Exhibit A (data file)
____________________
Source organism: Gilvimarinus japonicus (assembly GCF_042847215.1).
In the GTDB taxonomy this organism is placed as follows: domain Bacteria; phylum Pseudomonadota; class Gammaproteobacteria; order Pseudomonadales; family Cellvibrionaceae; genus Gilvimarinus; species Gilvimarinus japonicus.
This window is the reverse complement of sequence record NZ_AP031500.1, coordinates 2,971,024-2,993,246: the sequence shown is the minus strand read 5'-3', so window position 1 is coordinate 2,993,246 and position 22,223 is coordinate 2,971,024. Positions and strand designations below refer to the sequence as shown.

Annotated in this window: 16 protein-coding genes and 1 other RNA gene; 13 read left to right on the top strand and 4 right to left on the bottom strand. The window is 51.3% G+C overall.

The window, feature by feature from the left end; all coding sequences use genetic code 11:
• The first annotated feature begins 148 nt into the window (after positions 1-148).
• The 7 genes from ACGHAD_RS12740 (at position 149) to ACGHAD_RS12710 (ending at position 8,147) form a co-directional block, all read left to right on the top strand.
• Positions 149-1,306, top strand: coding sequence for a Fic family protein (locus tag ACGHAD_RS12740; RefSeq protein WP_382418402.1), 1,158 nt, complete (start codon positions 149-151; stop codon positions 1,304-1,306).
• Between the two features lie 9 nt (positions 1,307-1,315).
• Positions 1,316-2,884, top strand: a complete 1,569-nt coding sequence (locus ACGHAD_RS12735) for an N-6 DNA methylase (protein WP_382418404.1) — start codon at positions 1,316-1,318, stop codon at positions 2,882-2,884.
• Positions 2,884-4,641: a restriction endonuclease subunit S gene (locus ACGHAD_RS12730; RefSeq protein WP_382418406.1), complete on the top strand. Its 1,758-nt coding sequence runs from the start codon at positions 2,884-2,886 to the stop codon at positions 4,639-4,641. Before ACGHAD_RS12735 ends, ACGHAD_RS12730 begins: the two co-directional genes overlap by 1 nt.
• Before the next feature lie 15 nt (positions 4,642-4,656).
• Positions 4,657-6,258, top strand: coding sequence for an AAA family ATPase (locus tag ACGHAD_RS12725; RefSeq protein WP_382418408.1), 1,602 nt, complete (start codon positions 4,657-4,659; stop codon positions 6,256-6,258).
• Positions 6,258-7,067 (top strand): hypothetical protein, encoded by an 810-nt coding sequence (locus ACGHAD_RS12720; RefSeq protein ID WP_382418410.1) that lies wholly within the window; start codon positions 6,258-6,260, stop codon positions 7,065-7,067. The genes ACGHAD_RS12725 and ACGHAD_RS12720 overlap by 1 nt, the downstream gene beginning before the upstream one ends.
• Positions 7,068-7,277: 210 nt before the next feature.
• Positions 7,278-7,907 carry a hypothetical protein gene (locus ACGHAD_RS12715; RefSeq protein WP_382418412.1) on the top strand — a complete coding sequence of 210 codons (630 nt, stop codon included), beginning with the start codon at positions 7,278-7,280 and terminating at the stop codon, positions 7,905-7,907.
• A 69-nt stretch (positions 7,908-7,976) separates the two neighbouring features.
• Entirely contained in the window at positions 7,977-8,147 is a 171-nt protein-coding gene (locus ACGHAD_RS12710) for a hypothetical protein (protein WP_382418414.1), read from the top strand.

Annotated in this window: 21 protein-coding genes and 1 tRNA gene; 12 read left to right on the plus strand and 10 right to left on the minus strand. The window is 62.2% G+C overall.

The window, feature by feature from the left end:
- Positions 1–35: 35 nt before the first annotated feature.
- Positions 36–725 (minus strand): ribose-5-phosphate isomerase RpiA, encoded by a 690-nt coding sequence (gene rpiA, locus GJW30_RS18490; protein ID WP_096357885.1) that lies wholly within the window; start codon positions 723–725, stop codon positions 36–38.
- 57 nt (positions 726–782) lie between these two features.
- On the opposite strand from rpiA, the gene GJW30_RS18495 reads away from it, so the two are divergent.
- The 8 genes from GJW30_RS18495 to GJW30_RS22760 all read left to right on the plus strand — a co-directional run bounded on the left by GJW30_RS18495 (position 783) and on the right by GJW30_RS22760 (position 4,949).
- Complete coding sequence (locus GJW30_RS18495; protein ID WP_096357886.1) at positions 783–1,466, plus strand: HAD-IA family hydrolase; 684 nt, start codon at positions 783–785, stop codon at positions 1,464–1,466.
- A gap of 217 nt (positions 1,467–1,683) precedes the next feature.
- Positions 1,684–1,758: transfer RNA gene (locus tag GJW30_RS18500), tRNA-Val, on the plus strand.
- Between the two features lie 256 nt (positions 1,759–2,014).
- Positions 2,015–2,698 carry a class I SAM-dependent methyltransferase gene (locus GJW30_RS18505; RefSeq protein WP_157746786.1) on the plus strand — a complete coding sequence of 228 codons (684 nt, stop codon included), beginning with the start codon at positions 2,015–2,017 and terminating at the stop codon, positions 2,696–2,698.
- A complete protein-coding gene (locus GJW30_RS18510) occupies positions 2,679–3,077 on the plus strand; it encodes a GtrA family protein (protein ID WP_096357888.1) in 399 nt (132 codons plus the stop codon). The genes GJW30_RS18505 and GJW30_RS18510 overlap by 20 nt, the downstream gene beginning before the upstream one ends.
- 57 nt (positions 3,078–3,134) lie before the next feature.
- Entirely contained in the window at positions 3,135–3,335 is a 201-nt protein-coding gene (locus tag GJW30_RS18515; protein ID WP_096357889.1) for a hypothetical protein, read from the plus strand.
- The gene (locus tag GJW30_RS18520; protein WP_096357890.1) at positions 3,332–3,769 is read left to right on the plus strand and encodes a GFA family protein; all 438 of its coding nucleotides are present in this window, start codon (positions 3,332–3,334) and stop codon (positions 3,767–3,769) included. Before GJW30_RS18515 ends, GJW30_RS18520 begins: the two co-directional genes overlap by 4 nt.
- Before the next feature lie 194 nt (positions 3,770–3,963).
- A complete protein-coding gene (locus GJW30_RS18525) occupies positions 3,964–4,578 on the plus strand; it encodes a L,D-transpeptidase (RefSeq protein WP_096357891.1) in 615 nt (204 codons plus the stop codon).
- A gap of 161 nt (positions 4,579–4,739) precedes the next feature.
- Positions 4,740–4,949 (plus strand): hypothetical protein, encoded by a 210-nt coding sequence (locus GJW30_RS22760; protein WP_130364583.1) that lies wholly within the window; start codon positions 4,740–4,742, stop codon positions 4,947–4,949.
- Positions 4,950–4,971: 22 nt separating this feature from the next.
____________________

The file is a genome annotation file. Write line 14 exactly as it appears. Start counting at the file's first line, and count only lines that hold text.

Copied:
• Positions 6,258-7,067 (top strand): hypothetical protein, encoded by an 810-nt coding sequence (locus ACGHAD_RS12720; RefSeq protein ID WP_382418410.1) that lies wholly within the window; start codon positions 6,258-6,260, stop codon positions 7,065-7,067. The genes ACGHAD_RS12725 and ACGHAD_RS12720 overlap by 1 nt, the downstream gene beginning before the upstream one ends.